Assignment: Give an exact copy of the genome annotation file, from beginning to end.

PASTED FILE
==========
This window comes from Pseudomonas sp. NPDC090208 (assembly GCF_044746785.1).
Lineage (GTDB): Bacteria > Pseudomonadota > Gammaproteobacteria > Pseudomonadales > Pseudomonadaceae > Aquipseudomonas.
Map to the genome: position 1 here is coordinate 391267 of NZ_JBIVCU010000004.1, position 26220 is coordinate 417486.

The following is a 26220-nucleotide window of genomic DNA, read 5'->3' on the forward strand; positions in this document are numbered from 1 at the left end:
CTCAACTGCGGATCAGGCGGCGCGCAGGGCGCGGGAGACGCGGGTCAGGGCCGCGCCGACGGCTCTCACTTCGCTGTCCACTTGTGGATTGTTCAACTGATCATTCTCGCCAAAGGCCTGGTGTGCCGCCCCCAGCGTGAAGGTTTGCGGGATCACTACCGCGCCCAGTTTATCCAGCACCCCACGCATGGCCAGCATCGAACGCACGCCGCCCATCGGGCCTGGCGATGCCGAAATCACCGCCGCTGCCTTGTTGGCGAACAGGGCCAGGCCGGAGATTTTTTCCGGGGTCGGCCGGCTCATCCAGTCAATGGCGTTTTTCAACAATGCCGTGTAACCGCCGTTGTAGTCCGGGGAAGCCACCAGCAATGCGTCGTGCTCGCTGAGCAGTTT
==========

This window comes from Pseudomonas sp. NPDC090208 (assembly GCF_044746785.1).
Lineage (GTDB): Bacteria > Pseudomonadota > Gammaproteobacteria > Pseudomonadales > Pseudomonadaceae > Aquipseudomonas.
Map to the genome: position 1 here is coordinate 391267 of NZ_JBIVCU010000004.1, position 26220 is coordinate 417486.

The following is a 26220-nucleotide window of genomic DNA, read 5'->3' on the forward strand; positions in this document are numbered from 1 at the left end:
CTCAACTGCGGATCAGGCGGCGCGCAGGGCGCGGGAGACGCGGGTCAGGGCCGCGCCGACGGCTCTCACTTCGCTGTCCACTTGTGGATTGTTCAACTGATCATTCTCGCCAAAGGCCTGGTGTGCCGCCCCCAGCGTGAAGGTTTGCGGGATCACTACCGCGCCCAGTTTATCCAGCACCCCACGCATGGCCAGCATCGAACGCACGCCGCCCATCGGGCCTGGCGATGCCGAAATCACCGCCGCTGCCTTGTTGGCGAACAGGGCCAGGCCGGAGATTTTTTCCGGGGTCGGCCGGCTCATCCAGTCAATGGCGTTTTTCAACAATGCCGTGTAACCGCCGTTGTAGTCCGGGGAAGCCACCAGCAATGCGTCGTGCTCGCTGAGCAGTTT